Monday, February 25, 2013

Year of the Snake

2013 is the Chinese Year of the Snake. The view of the snake in Asian culture is conflicting. On one hand, snakes are venerated and considered wise and one of the twelve honored animals of the zodiac--it's considered unlucky to injure a snake in your house. On the other hand, the snake is also one of the five noxious animals in the Day of Five Poisons and treacherous people are considered to have a "snake heart."

And the view of the snake in fantasy literature is also conflicting.  Sometimes portrayed as wise, sometimes portrayed as evil--snakes are at the roots of many mythologies. Here are some famous snakes in literature:

 Basilisk& Nagini in the HARRY POTTER series:  Snakes in the JK Rowling's world were definitely on the evil side. Who can forget the enormous snake Harry battled in Chamber of Secrets? The Basilisk was the "King of Serpents," who could turn people to stone by staring at them was born from a chicken egg hatched by a toad.  And Nagini, the snake that was both Voldemort's pet and horcrux!

Madame White Snake: Famous in Eastern culture but virtually unknown in the West, is the story of a white snake who turns herself into a beautiful woman, falls in love with a man, makes him rich and bears him a child. He, turns on her after finding out she is a snake, causing tragedy. In most tellings of the story, the white snake is portrayed with sympathy.

Charm in Clare Dunkle's Hollow Kingdom books (suggested by inkie Amy Greenfield): The golden snake who protects the Goblin King's wives (even from themselves). curls around Kate's neck, flattening into the skin like a tattoo, and delivers marvelously snaky quips. A creepy but oddly appealing companion.

The Queen of Underland in The Silver Chair: CS Lewis has many biblical references and allegories in his  Narnia series, so it's no surprise that a snake/serpent would be the embodiment of evil--the anti Aslan! In The Silver Chair, the Queen of Underland actually turns into a green snake and tries to kill Prince Rilian.

There is also a significant snake in fellow Inkie Katherine Catmull's Summer and Bird: A World Snake, is gnawing at its roots of Yggdrasil, the World Tree. The snake doesn’t always stay at the roots. Sometimes it slides up the trunk to the very top of the World Tree, to see what it can see and when Summer and the snake meet...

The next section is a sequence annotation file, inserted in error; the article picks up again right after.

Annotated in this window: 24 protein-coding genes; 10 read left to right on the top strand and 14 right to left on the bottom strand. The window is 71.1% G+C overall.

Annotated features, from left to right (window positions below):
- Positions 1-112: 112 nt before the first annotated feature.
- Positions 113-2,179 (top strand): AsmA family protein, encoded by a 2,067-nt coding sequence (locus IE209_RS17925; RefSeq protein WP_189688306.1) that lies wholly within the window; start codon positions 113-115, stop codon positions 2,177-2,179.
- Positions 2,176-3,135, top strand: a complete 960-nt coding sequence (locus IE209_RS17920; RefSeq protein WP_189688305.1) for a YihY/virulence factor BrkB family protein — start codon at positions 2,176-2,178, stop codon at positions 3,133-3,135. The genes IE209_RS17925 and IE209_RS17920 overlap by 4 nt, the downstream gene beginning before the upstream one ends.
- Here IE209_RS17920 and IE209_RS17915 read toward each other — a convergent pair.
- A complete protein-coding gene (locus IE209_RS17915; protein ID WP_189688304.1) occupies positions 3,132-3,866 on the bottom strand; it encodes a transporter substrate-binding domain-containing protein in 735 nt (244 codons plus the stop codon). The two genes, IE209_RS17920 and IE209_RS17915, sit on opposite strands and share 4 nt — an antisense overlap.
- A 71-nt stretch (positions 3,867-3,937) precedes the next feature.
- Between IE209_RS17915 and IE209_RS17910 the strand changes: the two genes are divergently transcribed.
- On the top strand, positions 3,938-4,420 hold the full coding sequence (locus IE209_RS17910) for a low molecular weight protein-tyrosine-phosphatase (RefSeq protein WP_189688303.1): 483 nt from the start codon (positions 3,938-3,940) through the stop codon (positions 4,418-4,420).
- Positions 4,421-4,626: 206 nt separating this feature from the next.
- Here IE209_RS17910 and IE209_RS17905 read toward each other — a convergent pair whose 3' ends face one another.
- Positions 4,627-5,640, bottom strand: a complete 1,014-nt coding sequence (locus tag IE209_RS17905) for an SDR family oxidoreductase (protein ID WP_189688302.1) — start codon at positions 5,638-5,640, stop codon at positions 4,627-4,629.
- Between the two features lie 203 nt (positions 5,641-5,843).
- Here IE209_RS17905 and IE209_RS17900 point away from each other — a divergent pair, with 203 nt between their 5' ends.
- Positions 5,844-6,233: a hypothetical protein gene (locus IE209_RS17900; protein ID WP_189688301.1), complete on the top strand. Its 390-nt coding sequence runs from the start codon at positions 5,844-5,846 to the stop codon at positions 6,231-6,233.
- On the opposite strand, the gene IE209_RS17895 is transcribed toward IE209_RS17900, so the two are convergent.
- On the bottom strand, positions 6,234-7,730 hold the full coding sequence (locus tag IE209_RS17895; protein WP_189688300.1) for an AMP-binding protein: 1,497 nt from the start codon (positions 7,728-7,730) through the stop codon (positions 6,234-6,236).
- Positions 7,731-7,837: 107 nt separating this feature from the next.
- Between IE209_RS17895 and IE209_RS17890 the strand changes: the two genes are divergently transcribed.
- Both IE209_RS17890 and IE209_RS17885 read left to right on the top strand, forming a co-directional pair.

Louise the Larger in The Wind in the Door and other Madeline L'Engle books: Louise is a "teacher" who lives in the wall of the Murray's garden and is Sandy and Dennys' pet. Louise is definitely portrayed as wise--one of the more positive depictions of snakes!

What other snakes are there?


  1. loved the naga snake demon in sarwat chadda's The Savage Fortress! great topic, grace, one that is close to my heart, as current duology features a serpent demon.

    i've always been inspired by medusa, as well.

  2. One of my favorite snake stories is Rikki Tikki Tavi. The scene where Rikki pursues the enraged mother cobra Nagaina into her underground nest, knowing full well that she'd have the advantage in battle but doing it anyway for the sake of his human family, just blows my doors off. So heroic. Look, I'm getting goosebumps just thinking about it...

    1. Ooooh, yes! That's a great snake story. I read it when I was small, and I just heard a version on the radio here in the UK -- my daughter and I were completely gripped!

  3. I have to admit I'm not a snake fan in real life, so I seem to block them out of my fantasy reading. I put spiders and a snake in the book that's coming out in August (TEXTING THE UNDERWORLD) hoping that I could write my way out of my irrational fears, but I just got worse. (I had to watch a python attack a rabbit for research. Yrggg.)

    I will say, the Hollow Kingdom one sounds intriguing. Maybe I'll try that one.

  4. I do love that the snake in Asian culture is both honored and condemned. It's acknowledging the good side of the more difficult personalities.

  5. I just finished reading MIRAGE by Jenn Reese which had snake/human hybrid people--they were so cool!

  6. Fascinating post, Grace! I feel rather mixed about snakes myself, so it's interesting to hear that stories and tales in which the snake has both good and bad sides.

  7. I love the snake in the Sword in the Stone! A minor character, but memorable and endearing.


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